Is this esoteric? I mean the previous 3,859 posts? I don't think so. While it may at times seem esoteric, it's just common sense pushed as far as it can go.
As we've said many times, most people either stop reasoning at an arbitrary point and then deny what their system excludes, or else assume at the beginning what the metaphysic can't explain. Both are circular, when man is always in need of an inspiraling narrative which we try to provide here at One Cosmos.
I suppose I first encountered this problem in a biography of Schopenhauer by Bryan Magee, since it was one of the many things that got on Schopenhauer's nerves: that most philosophers simply stop asking Why? at an arbitrary point.
Really, it's just the principle of sufficient reason writ large, which in turn is one of the first principles of philosophizing per se: that things have reasons, or causes, which must be sufficient to account for them. Deny this principle, and the very possibility of philosophy and science is denied. For what is knowledge but knowledge of causes?
As there are philosophical preambles to the faith, there are preambles to philosophizing, e.g., the principle of non-contradiction. Another principle or assumption is that there exists an intelligible reality that is external to us. These two principles alone render any number of philosophies null and void -- these latter are better termed philosophistries that mainly fool the people who are paid by foolish parents to fool their children.
Most modern philosophies are relativist, or nominalist, or reductive, and can only satisfy the intellectually incurious. There are plenty of intelligent people in the world, but most bring a thimble or bucket when even a lake can't contain the ocean of intelligibility.
But it's not just a matter of "size," or quantity; rather, it's a matter of dimensionality, so scientism (for example) is like a two-dimensional map of a three-dimensional space. It has its uses, but the menu isn't the meal.
Another characteristic of reality is that it is complex (which is not the same as complicated). This principle, although as obvious and accessible to common sense as the others, is just as widely ignored. It basically says that one cause can have diverse effects, while one effect can have a multitude of causes.
For example, it wasn't that long ago that biologists presumed a linear, one-to-one relationship between genes and their expression, but it turns out that few traits are that simple, and that the genome is full of nonlinear surprises -- boo! -- making it not just complicated but complex.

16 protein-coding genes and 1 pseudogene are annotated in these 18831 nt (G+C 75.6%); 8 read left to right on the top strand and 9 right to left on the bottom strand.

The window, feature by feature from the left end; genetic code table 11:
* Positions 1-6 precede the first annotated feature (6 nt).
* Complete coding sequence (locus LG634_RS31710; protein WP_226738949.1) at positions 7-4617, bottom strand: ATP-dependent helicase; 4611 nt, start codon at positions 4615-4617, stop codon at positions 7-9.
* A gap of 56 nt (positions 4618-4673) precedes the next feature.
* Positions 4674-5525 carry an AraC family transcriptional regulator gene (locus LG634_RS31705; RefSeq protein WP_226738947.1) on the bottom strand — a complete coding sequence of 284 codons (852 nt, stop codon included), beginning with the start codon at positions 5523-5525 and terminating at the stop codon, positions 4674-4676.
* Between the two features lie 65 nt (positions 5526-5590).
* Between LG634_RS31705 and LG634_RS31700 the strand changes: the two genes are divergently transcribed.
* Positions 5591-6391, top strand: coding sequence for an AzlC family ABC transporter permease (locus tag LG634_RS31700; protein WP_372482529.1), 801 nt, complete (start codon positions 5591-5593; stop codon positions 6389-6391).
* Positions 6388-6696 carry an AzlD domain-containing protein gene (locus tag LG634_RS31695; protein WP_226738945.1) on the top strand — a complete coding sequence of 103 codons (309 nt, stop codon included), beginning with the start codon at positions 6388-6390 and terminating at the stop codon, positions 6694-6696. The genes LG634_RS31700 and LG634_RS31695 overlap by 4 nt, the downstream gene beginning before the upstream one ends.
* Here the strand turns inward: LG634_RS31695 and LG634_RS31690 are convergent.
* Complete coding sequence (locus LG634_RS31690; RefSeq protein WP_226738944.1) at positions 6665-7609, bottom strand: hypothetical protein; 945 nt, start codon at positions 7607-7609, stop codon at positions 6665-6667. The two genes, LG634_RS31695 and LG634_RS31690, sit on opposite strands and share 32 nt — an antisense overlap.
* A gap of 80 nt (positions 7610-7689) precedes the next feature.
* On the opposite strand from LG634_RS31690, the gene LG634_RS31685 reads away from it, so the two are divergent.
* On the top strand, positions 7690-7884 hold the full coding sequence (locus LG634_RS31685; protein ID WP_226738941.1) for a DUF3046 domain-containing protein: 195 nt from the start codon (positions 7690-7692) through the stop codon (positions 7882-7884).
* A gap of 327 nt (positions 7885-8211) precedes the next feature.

It used to be thought that complexity was the exception, linearity the rule. Turns out it's the other way around, and that, in the words of theoretical biologist Robert Rosen,
organisms possess noncomputable, unformalizable models. Such systems are what I call complex. The world of these systems is much larger and more generic than the simple world we inherit from reductionism.
Instead of simple I would say simplistic, not merely in a pejorative sense, but as antonymous to complex. Note that the world of complexity is both larger and more generic than the small and simplistic world of scientistic reduction: simplicity is situated in the context of complexity, not vice versa.
Rosen writes that "Any question becomes unanswerable if we do not permit ourselves a universe large enough to deal with the question." So, it's not so much that the answers are too small as the questions aren't big enough.
What are the Big Questions that co-arise with man and which never go away? Before attempting an answer, this is precisely the material object of philosophy: the great and primordial WTF?! You could say that philosophy both starts and ends here, but this doesn't mean it's merely absurcular. Rather -- quick, is there a poet in the house?!
We shall not cease from exploration / And the end of all our exploring / Will be to arrive where we started / And know the place for the first time.
Interestingly, this "greater knowledge" is inversely proportional to humility, such that the more you know the less you know. Sounds paradoxical, but it's just more common sense, for as Hayek explains, linear "constructivist rationalism" confers "a sense of unlimited power to realize our wishes," whereas the intrinsic complexity of "evolutionary rationalism" entails
the insight that there are limitations to what we can deliberately bring about, and to the recognition that some of our present hopes are delusions.
To be precise, the always delusional hopes of the left. Allowing ourselves to be deluded by this vain hopenchangery always results in a diminution of what man can actually achieve. Which is why the left always wants to "divvy up the pie," with no curiosity whatsoever as to how the pie came to be.
Just as understanding the laws and limits of nature is what allows us to transcend nature, it is "recognition of the limits of the possible which has enabled man to make full use of his powers" (ibid.).
The Morning Indoctrination from the NY Times is a nutcase in point. In it, the author explains how the Inflation Reduction Act will also, by the way, save the planet. First of all,
The climate bill will make cleaner energy cheaper for everyone.
Cheaper for everyone. I'll bite: how?
The bill’s climate provisions are mostly a collection of subsidies for energy that does not emit any carbon, like solar, wind and nuclear power.
Wait a minute: who pays for the subsidies? Who made the money tree? Santa Claus? Never mind.
I'm old enough to remember when the Times was addressed to a 10th grade level of intelligence instead of 5th grade.
The bill is also a sign that the U.S. is starting to take climate change seriously. That will give American diplomats more credibility as they ask other countries, such as China and India, to do the same.
Make that a pre-K level of intelligence.